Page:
United States District Court, W.D. Missouri, Western Division
CHRISTOPHER J. MORRIS, Petitioner,
UNITED STATES OF AMERICA, Respondent. Crim. No. 04-0414-01-ODS
ORDER GRANTING PETITIONER’S AMENDED MOTION TO
VACATE, SET ASIDE, OR CORRECT SENTENCE UNDER 28 U.S.C. §
D. SMITH, SENIOR JUDGE UNITED STATES DISTRICT COURT
is Petitioner Christopher J. Morris’s Amended Motion to
Vacate, Set Aside, or Correct Sentence under 28 U.S.C. §
2255. Doc. #10. Petitioner seeks to be resentenced pursuant
to Johnson v. United States, 135 S.Ct. 2551 (2015),
which held the Armed Career Criminal Act’s
(“ACCA”) residual clause is unconstitutional. The
parties have stipulated Petitioner is entitled to
post-conviction relief, and the parties agree Petitioner, who
was sentenced to 180 months’ imprisonment and five
years of supervised release, should be resentenced to 120
months’ imprisonment and three years of supervised
release. Doc. #11. For the following reasons, the Court
accepts the parties’ stipulation, grants
Petitioner’s amended motion, vacates Petitioner’s
sentence, and resentences Petitioner to 120 months’
imprisonment and three years of supervised release.
January 25, 2007, this Court resentenced Petitioner to a term
of 155 months and 23 days’ imprisonment following his
conviction of being a felon in possession of a firearm, 18
U.S.C. § 922(g), and after finding he had three
qualifying prior convictions that supported imposition of a
sentence under the ACCA, 18 U.S.C. § 924(e), based on
multiple convictions for burglary. At that time, the Court
found each burglary conviction was a “violent
felony” under the ACCA’s residual clause, which
defines “violent felony” to include any offense
that “otherwise involves conduct that presents a
serious potential risk of physical injury to another.”
18 U.S.C. § 924(e)(2)(B)(ii).
reliance on Johnson v. United States, 135 S. Ct.
2551 (2015), where the Supreme Court held the ACCA’s
residual clause was unconstitutionally vague, Petitioner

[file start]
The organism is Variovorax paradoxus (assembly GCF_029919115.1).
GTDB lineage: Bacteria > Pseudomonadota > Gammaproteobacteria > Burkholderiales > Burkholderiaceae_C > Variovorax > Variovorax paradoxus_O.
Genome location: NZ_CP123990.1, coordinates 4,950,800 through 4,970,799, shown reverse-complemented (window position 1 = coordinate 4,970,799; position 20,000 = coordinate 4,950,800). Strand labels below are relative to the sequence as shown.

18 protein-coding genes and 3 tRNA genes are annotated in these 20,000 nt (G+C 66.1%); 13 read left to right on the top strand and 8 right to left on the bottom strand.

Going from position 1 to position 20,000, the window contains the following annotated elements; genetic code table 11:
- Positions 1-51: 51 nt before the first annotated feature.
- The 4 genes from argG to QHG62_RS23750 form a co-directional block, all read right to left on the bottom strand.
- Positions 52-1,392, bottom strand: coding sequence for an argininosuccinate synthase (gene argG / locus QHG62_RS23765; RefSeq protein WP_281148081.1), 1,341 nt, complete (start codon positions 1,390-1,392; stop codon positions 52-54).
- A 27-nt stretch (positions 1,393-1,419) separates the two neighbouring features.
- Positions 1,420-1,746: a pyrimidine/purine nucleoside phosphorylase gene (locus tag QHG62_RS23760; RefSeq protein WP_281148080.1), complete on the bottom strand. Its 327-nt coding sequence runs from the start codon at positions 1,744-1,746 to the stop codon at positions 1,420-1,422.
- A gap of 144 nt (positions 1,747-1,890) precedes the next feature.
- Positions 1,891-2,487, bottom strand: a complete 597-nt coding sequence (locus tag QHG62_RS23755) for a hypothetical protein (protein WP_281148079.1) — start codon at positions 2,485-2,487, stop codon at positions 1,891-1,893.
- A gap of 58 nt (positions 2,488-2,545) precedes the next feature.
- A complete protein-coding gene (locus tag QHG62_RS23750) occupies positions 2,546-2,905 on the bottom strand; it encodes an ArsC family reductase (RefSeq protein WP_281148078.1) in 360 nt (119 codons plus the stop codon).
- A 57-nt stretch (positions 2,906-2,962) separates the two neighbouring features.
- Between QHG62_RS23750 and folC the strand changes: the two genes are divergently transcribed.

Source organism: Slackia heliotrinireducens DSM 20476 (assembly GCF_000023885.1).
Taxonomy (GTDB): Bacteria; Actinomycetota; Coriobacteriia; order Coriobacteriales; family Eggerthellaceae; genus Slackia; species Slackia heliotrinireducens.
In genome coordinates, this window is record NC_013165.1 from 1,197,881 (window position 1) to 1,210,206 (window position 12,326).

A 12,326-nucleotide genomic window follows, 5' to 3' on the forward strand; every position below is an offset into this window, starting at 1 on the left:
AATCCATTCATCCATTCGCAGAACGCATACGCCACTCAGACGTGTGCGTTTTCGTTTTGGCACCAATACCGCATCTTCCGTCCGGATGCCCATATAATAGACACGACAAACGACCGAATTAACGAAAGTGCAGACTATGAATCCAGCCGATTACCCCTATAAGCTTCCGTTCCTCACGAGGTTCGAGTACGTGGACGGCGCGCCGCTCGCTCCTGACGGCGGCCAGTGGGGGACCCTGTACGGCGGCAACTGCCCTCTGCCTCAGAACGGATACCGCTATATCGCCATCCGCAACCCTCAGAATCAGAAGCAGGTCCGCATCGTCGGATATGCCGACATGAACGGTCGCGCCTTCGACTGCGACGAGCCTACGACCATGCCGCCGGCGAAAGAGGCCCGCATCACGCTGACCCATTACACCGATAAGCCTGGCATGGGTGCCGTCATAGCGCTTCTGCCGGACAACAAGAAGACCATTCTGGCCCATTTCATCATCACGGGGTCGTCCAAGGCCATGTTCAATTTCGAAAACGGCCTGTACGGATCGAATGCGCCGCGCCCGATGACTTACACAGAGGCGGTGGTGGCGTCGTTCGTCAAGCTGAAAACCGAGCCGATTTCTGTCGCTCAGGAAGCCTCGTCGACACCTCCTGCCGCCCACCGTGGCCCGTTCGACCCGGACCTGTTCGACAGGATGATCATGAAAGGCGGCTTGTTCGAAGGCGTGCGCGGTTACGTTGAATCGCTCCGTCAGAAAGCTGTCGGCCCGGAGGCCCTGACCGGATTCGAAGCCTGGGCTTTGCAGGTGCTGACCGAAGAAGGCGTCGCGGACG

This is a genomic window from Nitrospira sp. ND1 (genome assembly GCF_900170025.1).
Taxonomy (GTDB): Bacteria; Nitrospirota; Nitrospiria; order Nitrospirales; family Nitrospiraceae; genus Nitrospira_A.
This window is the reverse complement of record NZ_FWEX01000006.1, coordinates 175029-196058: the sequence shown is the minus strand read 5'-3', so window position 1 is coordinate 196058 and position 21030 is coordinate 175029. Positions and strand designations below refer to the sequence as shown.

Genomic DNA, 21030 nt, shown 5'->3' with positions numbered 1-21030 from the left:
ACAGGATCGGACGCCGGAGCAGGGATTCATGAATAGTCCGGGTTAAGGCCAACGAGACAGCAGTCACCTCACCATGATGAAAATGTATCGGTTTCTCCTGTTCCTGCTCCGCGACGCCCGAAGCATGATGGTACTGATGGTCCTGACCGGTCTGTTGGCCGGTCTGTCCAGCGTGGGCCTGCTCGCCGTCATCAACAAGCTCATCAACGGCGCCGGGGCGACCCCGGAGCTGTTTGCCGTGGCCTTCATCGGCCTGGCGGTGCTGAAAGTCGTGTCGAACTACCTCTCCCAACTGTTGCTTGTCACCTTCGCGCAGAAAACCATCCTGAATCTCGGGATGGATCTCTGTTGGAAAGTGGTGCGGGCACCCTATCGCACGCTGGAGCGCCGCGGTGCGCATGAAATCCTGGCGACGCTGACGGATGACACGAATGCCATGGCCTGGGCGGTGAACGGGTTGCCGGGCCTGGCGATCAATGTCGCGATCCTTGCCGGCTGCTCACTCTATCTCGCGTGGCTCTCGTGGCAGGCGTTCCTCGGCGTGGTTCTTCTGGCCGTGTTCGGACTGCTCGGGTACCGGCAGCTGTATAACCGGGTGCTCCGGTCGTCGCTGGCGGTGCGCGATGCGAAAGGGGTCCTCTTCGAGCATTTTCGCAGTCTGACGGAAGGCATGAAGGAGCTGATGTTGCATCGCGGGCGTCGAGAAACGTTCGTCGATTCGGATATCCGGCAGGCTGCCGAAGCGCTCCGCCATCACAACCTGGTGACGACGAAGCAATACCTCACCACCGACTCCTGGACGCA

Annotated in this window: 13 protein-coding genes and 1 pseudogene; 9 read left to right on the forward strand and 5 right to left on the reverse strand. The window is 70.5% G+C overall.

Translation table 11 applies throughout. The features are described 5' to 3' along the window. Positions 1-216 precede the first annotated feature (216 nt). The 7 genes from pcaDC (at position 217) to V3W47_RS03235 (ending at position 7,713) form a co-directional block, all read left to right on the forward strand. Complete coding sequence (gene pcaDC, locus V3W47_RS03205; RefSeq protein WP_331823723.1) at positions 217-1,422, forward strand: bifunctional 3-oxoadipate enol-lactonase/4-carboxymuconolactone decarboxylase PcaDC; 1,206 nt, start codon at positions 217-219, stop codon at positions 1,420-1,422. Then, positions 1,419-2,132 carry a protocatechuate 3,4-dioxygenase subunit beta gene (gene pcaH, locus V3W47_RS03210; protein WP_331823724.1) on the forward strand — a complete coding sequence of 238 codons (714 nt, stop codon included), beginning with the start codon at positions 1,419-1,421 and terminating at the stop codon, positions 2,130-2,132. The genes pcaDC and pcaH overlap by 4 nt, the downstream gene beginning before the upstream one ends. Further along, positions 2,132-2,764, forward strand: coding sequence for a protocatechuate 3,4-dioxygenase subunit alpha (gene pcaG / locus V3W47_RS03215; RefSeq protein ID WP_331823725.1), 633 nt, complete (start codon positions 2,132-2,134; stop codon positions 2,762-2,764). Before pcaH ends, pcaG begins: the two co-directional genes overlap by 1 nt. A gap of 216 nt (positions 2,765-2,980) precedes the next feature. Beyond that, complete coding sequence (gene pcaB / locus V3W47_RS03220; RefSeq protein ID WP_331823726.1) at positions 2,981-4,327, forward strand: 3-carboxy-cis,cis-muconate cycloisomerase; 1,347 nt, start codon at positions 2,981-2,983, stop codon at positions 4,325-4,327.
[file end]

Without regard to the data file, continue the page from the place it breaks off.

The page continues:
seeks relief under 28 U.S.C. § 2255. He asks the Court
to vacate his sentence, and resentence him without
application of the ACCA’s residual clause.
parties filed a stipulation, establishing Petitioner is
entitled to relief under Johnson. Doc. #11. The
Government, through the stipulation, has waived any
procedural defenses to the motion, including timeliness. The
parties request this Court grant Petitioner’s amended
motion, and resentence Petitioner to 120 months’
imprisonment, the statutory maximum sentence after applying
Johnson and eliminating the ACCA enhancement.
Court finds, without objection from the parties,
Johnson constitutes a new substantive rule of
constitutional law that should be applied retroactively to
defendants previously sentenced under the ACCA. In light of
Johnson, the Court further finds, without objection
from the parties, that Petitioner’s prior Missouri
convictions for burglary no longer qualify as “violent
felonies” under the ACCA’s residual clause. The
Court concludes that without those prior convictions,
Petitioner does not have three necessary predicate
convictions to qualify him for sentencing under the ACCA.
on the these findings, the Court concludes Petitioner’s
currently imposed sentence of 155 months and 23 days is now a
per se illegal sentence, not only in violation of the laws of
the United States, but also in excess of the ten-year
statutory maximum for the federal offense of being a felon in
possession of a firearm. Allowing this sentence to remain
intact would violate due process, and result in a fundamental
miscarriage of justice.
Court further finds Petitioner’s written waiver of his
right to personally appear for resentencing (Doc. #11, at 3)
was executed knowingly and voluntarily. Fed. R. Crim. P.
43(c)(1)(B) (permitting a defendant to waive his right to be
present at sentencing in a noncapital case by). Thus, the
Court is authorized to resentence Petitioner without further
delay and without his personal appearance.
Court finds, without objection from the parties and pursuant
to Petitioner’s waiver, Petitioner should be
resentenced to a term of 120 months. The Court directs an
amended judgment be entered in Case No. 04-00414-01-CR-W-ODS,
substituting 120 months as the term of imprisonment to
replace the previously imposed 155 months and 23 days’
imprisonment term, and substituting three years of supervised
release to replace the previously imposed five years of
supervised release. All previously imposed conditions of
release shall remain unchanged. Additionally, the following
condition shall be added to Petitioner’s supervised
release: if a viable home plan has not been approved by the
date of release from custody, Petitioner shall reside in and
satisfactorily participate in a residential reentry center
program until an acceptable home plan is approved, but not to
exceed a period of 60 days.
the Court finds that because Morris has already been in
custody for more than 120 months by reason of his conviction
under 18 U.S.C. § 922(g), he should be released from
imprisonment and placed on supervised release without delay.
reasons set forth above, the Court grants Petitioner’s
Amended Motion to Correct Sentence under 28 U.S.C. §
2255, vacates Petitioner’s previous sentence, and
orders Petitioner be sentenced to 120 ...